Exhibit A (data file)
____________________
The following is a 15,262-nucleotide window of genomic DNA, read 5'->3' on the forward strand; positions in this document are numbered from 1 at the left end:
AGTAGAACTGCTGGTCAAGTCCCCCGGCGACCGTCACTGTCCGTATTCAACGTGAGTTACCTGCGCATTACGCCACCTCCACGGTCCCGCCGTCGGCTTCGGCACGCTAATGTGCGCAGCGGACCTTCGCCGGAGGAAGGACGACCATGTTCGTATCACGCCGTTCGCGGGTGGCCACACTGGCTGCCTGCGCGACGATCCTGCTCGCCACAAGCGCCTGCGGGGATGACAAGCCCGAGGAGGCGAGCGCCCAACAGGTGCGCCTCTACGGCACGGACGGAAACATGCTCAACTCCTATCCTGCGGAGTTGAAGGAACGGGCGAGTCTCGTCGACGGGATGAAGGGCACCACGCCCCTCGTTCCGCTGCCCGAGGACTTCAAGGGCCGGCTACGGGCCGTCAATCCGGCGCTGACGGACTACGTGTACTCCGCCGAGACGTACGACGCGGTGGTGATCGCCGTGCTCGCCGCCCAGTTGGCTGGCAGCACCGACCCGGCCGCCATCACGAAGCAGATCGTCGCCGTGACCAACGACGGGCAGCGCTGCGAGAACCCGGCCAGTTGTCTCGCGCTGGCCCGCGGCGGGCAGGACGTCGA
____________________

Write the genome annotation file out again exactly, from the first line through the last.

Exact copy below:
The following is a 15,262-nucleotide window of genomic DNA, read 5'->3' on the forward strand; positions in this document are numbered from 1 at the left end:
AGTAGAACTGCTGGTCAAGTCCCCCGGCGACCGTCACTGTCCGTATTCAACGTGAGTTACCTGCGCATTACGCCACCTCCACGGTCCCGCCGTCGGCTTCGGCACGCTAATGTGCGCAGCGGACCTTCGCCGGAGGAAGGACGACCATGTTCGTATCACGCCGTTCGCGGGTGGCCACACTGGCTGCCTGCGCGACGATCCTGCTCGCCACAAGCGCCTGCGGGGATGACAAGCCCGAGGAGGCGAGCGCCCAACAGGTGCGCCTCTACGGCACGGACGGAAACATGCTCAACTCCTATCCTGCGGAGTTGAAGGAACGGGCGAGTCTCGTCGACGGGATGAAGGGCACCACGCCCCTCGTTCCGCTGCCCGAGGACTTCAAGGGCCGGCTACGGGCCGTCAATCCGGCGCTGACGGACTACGTGTACTCCGCCGAGACGTACGACGCGGTGGTGATCGCCGTGCTCGCCGCCCAGTTGGCTGGCAGCACCGACCCGGCCGCCATCACGAAGCAGATCGTCGCCGTGACCAACGACGGGCAGCGCTGCGAGAACCCGGCCAGTTGTCTCGCGCTGGCCCGCGGCGGGCAGGACGTCGA